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Exclusive: Apple Watch Series 8 Rumors: Rugged 'Pro' Version, Fever Detection and More – CNET – TalkOfNews.com

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Apple Watch Series 8 Rumors: Rugged 'Pro' Version, Fever Detection and More     - CNET

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The Apple Watch Series 8, expected to be announced at Apple’s Sept. 7 event, could mark a couple of milestones for Apple’s popular smartwatch. It might be the first to include a temperature sensor and also the first to come in a new “Pro” variant tailored for extreme sports. That’s if reports from Bloomberg and The Wall Street Journal turn out to be true.   

The Series 7, which Apple unveiled alongside the iPhone 13 lineup last September, didn’t receive many significant changes apart from its enlarged screen, faster charging and improved durability. Other than the expected temperature sensor, the standard Series 8 may follow the same route. Bloomberg reports the Series 8’s hardware will be generally similar to that of the Series 7.

We’ll know for sure once Apple announces its next smartwatch. The company is expected to introduce the Series 8, a Pro version of the Series 8 and a new Apple Watch SE this fall alongside the iPhone 14 and AirPods Pro 2. Until then, current Apple Watch owners will get new software features when WatchOS 9 debuts this fall. 

Read more: Best Smartwatches for 2022

Health: Apple Watch Series 8 may debut a temperature sensor  

Years before the pandemic, Apple already held long-term health ambitions for its popular wrist accessory, with CEO Tim Cook describing health as Apple’s “greatest contribution to mankind.” And according to reports by Bloomberg and The Wall Street Journal, Apple may further those ambitions with the addition of a temperature sensor in the Apple Watch Series 8. 

The temperature-sensing feature could bring new fertility planning tools to Apple’s smartwatch, according to the reports. A more recent Bloomberg report suggests the Series 8 may be able to detect fevers. But that doesn’t mean you should expect to get a specific temperature reading like you would when using a standard thermometer. Instead, Bloomberg says it will likely be able to tell whether you might have a fever and would recommend using a dedicated thermometer or consulting a doctor.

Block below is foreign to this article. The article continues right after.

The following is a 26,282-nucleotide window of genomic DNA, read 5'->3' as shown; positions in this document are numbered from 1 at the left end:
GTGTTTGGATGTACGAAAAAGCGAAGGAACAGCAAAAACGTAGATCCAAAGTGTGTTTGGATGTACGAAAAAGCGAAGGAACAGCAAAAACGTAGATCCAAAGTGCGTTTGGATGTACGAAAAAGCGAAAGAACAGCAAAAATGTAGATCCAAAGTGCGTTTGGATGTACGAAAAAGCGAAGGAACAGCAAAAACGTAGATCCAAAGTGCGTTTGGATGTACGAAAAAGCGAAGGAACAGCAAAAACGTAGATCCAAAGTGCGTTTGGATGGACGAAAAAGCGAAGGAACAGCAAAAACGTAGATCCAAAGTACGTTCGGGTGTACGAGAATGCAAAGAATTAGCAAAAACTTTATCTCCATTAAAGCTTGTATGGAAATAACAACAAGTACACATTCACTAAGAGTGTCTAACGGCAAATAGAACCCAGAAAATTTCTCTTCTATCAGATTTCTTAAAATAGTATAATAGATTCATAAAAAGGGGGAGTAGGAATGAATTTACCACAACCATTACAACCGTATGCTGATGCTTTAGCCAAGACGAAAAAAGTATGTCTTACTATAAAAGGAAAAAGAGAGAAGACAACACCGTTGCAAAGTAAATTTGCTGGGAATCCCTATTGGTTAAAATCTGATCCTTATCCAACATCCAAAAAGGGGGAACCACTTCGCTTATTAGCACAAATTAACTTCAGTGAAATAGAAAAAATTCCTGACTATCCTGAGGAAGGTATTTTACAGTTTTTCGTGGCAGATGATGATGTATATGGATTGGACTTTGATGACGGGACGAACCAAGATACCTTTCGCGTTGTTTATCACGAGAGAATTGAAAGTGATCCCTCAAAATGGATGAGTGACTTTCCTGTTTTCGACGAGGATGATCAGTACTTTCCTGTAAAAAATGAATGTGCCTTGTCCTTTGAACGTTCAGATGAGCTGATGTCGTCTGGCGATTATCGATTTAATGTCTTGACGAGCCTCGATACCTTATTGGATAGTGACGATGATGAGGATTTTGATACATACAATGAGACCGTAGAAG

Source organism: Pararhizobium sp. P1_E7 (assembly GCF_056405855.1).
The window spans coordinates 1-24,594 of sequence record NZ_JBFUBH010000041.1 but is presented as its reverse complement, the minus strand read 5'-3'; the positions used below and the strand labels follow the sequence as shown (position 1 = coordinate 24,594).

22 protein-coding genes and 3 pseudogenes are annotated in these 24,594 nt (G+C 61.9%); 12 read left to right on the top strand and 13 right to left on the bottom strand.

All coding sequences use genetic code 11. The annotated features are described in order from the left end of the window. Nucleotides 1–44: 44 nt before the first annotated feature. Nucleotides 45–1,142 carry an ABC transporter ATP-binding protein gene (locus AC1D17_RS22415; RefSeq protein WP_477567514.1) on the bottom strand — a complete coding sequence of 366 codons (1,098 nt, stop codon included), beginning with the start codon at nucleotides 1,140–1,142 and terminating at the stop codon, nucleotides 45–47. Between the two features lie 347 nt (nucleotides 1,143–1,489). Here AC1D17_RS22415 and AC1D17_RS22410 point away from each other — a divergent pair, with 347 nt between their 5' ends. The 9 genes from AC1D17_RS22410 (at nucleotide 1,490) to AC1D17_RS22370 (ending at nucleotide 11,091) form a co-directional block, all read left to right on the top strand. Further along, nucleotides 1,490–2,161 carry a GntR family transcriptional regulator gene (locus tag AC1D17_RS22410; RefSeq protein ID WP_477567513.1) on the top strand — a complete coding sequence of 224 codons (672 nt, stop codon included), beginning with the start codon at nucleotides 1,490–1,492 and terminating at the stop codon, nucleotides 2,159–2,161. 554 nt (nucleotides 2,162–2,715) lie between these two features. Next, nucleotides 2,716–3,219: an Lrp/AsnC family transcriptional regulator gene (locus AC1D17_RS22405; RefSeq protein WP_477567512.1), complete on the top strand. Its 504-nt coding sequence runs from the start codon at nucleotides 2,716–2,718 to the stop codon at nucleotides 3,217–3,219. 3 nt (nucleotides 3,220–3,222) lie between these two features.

There are also a number of other health features in Apple’s pipeline, according to the reports, though such tools are said to still be in development. They include glucose monitoring, a tool that alerts users if their blood oxygen level drops, sleep apnea detection and blood pressure monitoring, according to the Journal and Bloomberg. But these features are expected to be far off and likely won’t appear in the Apple Watch for years. Bloomberg reported that the blood pressure tool wouldn’t be ready until 2024 at the earliest. 

The blood pressure tech would likely work by using sensors to measure the speed of the wave a heartbeat sends through a person’s arteries, reports the Journal. Unlike traditional blood pressure monitoring cuffs, which are usually strapped around the upper arm, it wouldn’t provide baseline systolic and diastolic blood pressure measurements. Instead, it would tell you how your blood pressure is trending, the report said. Samsung has previously incorporated a similar blood pressure feature in the Galaxy Watch 4, which is available in some countries and regions like South Korea and Europe, where it’s received regulatory approval. 

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Read more: A New Apple Watch SE Sounds More Exciting Than the Series 8

A new model: The rugged Apple Watch Pro

According to Bloomberg, Apple will launch its largest smartwatch yet this fall. This new model, which has been referred to as the Apple Watch Pro or Apple Watch Explorer Edition, will reportedly have a larger nearly 2-inch screen, a bigger battery and a more durable exterior compared to the standard flagship model. This watch would be targeted toward those who participate in extreme sports and other adventurous outdoor activities. 

The display increase means the Apple Watch Pro will have 7% more screen space than the current largest Apple Watch, which is the Series 7, according to the report. That could pair nicely with the new watch faces fitness statistics Apple just announced in WatchOS 9. Bloomberg has been reporting on this new rugged Apple Watch since last year but recently published newer details on the screen size and larger battery.

Design: Apple Watch Series 8 may get a new size

By and large, the overall aesthetic of the Apple Watch has remained virtually unchanged since the original one made waves back in 2015. But rumors suggest Apple may add another new Apple Watch size after enlarging the display of the Series 7. According to posts on Twitter by display analyst Ross Young, a third size of the Apple Watch may come to fruition this year. Bloomberg also says there’s been some internal discussion about the Series 8 getting an updated display, but it’s unclear if that means its size would change. 

However, there’s a chance this new display size may be exclusive to the so-called Apple Watch Pro. A July 6 report from Bloomberg says the new rugged Apple Watch will have a screen measuring almost two inches diagonally, while the regular Series 8’s display will be the same size as the Series 7’s.